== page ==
How to Have a Growing Church: Reaching All the World, Not Just Yours
The first-century church was a diverse bunch, with everyone from fishermen to tax collectors to Roman centurions.
Despite that diversity, those believers maintained a love and unity so powerful that they enjoyed the favor of all (Acts 2:47). Who wouldn’t want to join in on such a love feast? As a result, their numbers exploded and thousands came to Christ.
Yet, one of the trends I’ve seen is the targeting of churches to a particular niche of “consumers.” You might call these designer churches. Every decision has a particular “consumer” in mind—Generation X, Generation Y, executives, surfers, baby boomers, and so on.
Targeting your church to a certain demographic is a risky church growth rule.
Now, there’s nothing wrong with trying to find ways to reach out to a specific segment of society and make a connection or with using common interests as a springboard for the gospel. But churches, and Christians too, need to be careful that they don’t mistake their circle of familiarity for their calling.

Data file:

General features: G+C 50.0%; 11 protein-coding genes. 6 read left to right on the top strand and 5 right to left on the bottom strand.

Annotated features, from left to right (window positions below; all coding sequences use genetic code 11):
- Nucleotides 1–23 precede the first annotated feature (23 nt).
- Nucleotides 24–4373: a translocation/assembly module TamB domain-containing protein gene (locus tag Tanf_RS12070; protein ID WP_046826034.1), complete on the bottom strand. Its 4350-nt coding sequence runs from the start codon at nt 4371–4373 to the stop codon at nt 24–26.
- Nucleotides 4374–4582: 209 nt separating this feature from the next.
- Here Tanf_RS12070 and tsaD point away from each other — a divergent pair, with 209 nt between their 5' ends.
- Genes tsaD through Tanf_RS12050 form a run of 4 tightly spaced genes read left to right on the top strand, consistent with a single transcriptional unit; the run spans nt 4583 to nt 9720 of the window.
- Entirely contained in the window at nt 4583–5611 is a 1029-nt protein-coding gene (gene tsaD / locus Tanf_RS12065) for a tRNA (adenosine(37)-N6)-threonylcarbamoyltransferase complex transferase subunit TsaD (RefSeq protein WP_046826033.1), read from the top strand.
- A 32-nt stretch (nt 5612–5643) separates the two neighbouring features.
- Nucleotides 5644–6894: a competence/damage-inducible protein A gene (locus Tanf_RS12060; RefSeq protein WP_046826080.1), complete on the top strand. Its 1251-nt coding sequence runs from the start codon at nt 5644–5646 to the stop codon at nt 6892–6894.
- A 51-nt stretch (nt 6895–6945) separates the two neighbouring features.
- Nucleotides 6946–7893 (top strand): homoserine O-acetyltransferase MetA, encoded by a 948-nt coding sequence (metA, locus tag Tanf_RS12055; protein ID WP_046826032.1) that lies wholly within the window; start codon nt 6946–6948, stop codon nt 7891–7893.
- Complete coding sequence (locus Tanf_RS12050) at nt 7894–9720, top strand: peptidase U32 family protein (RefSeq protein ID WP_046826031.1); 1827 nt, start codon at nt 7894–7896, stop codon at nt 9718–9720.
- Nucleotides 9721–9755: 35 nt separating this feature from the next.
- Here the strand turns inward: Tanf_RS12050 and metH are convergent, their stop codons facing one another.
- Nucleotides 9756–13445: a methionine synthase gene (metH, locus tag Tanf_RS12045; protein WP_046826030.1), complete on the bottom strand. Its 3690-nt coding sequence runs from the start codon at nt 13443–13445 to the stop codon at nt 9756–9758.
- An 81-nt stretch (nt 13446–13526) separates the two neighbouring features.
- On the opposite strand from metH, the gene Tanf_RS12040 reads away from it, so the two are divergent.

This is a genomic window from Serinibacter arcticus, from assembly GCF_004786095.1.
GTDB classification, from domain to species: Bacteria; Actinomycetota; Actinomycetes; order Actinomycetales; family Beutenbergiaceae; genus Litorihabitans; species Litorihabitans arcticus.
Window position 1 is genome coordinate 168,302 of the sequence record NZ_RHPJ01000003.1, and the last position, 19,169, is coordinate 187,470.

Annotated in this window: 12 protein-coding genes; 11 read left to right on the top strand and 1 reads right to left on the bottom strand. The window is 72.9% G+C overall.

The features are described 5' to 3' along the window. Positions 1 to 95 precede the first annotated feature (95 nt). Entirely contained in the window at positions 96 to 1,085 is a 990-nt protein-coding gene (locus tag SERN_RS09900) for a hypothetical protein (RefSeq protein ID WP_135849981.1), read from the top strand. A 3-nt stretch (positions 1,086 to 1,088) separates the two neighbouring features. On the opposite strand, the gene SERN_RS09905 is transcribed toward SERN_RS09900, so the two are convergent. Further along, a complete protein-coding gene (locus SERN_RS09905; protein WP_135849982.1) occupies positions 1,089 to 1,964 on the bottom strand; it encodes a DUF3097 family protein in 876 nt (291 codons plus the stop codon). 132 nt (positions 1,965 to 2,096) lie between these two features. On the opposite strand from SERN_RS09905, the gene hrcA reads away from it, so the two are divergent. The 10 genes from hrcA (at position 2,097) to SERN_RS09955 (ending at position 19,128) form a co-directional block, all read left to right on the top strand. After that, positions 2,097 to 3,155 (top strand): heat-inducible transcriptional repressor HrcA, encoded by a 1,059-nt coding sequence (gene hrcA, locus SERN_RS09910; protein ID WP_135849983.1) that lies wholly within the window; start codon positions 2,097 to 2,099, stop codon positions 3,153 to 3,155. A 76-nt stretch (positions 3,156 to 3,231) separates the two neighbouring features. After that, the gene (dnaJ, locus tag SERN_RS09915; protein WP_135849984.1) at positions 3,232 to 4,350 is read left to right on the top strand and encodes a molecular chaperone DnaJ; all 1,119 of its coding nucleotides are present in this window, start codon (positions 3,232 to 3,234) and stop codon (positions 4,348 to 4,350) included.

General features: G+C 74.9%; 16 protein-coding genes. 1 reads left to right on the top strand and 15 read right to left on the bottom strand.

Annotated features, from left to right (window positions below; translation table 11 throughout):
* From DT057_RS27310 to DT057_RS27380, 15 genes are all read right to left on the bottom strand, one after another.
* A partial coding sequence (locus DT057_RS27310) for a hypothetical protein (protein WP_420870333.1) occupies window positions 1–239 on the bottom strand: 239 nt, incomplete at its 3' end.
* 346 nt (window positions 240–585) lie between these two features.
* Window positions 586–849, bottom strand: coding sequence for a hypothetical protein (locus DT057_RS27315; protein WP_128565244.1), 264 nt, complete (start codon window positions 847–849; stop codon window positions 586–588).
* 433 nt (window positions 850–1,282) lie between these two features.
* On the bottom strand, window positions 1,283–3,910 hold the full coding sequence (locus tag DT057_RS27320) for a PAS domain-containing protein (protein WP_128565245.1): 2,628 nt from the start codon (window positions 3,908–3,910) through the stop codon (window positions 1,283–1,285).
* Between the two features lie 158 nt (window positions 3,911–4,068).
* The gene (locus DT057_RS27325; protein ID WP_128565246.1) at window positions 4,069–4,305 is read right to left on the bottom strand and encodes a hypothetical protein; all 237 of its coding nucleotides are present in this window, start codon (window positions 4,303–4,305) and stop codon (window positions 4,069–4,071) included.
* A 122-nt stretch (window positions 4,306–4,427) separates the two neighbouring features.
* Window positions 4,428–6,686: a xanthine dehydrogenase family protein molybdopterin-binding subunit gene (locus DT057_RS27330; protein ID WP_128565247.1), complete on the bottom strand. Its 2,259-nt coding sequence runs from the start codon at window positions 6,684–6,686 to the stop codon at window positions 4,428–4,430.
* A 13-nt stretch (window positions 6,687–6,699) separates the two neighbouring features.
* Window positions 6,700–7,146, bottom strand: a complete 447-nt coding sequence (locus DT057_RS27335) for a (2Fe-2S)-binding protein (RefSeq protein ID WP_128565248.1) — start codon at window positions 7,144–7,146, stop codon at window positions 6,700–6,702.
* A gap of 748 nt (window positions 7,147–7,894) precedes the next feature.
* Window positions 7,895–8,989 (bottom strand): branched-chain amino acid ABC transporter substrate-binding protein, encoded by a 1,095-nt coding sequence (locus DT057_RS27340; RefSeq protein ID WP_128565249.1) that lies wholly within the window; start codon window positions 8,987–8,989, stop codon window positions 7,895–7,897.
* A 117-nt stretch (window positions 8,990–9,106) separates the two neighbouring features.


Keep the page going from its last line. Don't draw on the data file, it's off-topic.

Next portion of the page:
The early church went to everyone and preached the gospel to anyone who would listen. Philip went to an Ethiopian court official (Acts 8). Peter went to a Roman centurion named Cornelius (Acts 10). Paul went to a Philippian businesswoman (Acts 16).
Each one of those contacts was instrumental in helping to spread Christianity around the known world.
The problem with catering only to a certain segment of society is that we miss out on the great power and beauty of diversity of the Church. As Peter learned in Acts 10, God desires for all people to be a part of His kingdom
There is something exciting that happens when we walk into a church and see different ages, cultures, tastes, and races with one thing in common—Jesus Christ. That is a truly loving church. And that church will grow.